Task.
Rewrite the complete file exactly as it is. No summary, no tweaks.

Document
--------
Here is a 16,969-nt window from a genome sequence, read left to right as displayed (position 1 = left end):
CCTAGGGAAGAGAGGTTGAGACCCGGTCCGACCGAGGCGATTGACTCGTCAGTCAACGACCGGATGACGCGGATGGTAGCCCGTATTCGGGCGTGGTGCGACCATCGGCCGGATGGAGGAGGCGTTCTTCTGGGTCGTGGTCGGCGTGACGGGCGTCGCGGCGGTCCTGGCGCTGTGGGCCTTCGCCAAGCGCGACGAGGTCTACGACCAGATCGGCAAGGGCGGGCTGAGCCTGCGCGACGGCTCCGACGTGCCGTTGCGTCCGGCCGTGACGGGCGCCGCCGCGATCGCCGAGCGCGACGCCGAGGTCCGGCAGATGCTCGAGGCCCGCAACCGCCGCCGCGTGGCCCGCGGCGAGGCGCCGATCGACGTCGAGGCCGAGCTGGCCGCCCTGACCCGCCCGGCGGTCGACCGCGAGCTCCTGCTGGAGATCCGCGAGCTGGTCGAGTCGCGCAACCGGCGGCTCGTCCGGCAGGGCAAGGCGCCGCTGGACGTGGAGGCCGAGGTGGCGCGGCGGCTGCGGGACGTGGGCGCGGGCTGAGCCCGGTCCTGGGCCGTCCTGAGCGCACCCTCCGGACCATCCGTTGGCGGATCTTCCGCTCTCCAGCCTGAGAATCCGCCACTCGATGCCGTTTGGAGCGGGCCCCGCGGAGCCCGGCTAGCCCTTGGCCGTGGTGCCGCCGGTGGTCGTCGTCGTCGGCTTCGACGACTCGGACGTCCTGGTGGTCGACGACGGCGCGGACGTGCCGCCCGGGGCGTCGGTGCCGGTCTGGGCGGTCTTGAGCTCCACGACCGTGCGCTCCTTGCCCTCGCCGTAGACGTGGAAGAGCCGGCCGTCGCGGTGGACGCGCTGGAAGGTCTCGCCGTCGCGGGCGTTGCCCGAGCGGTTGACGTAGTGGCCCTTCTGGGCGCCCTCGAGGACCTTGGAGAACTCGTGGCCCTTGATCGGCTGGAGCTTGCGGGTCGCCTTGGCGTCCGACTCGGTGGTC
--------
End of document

Here is a 16,969-nt window from a genome sequence, read left to right as displayed (position 1 = left end):
CCTAGGGAAGAGAGGTTGAGACCCGGTCCGACCGAGGCGATTGACTCGTCAGTCAACGACCGGATGACGCGGATGGTAGCCCGTATTCGGGCGTGGTGCGACCATCGGCCGGATGGAGGAGGCGTTCTTCTGGGTCGTGGTCGGCGTGACGGGCGTCGCGGCGGTCCTGGCGCTGTGGGCCTTCGCCAAGCGCGACGAGGTCTACGACCAGATCGGCAAGGGCGGGCTGAGCCTGCGCGACGGCTCCGACGTGCCGTTGCGTCCGGCCGTGACGGGCGCCGCCGCGATCGCCGAGCGCGACGCCGAGGTCCGGCAGATGCTCGAGGCCCGCAACCGCCGCCGCGTGGCCCGCGGCGAGGCGCCGATCGACGTCGAGGCCGAGCTGGCCGCCCTGACCCGCCCGGCGGTCGACCGCGAGCTCCTGCTGGAGATCCGCGAGCTGGTCGAGTCGCGCAACCGGCGGCTCGTCCGGCAGGGCAAGGCGCCGCTGGACGTGGAGGCCGAGGTGGCGCGGCGGCTGCGGGACGTGGGCGCGGGCTGAGCCCGGTCCTGGGCCGTCCTGAGCGCACCCTCCGGACCATCCGTTGGCGGATCTTCCGCTCTCCAGCCTGAGAATCCGCCACTCGATGCCGTTTGGAGCGGGCCCCGCGGAGCCCGGCTAGCCCTTGGCCGTGGTGCCGCCGGTGGTCGTCGTCGTCGGCTTCGACGACTCGGACGTCCTGGTGGTCGACGACGGCGCGGACGTGCCGCCCGGGGCGTCGGTGCCGGTCTGGGCGGTCTTGAGCTCCACGACCGTGCGCTCCTTGCCCTCGCCGTAGACGTGGAAGAGCCGGCCGTCGCGGTGGACGCGCTGGAAGGTCTCGCCGTCGCGGGCGTTGCCCGAGCGGTTGACGTAGTGGCCCTTCTGGGCGCCCTCGAGGACCTTGGAGAACTCGTGGCCCTTGATCGGCTGGAGCTTGCGGGTCGCCTTGGCGTCCGACTCGGTGGTC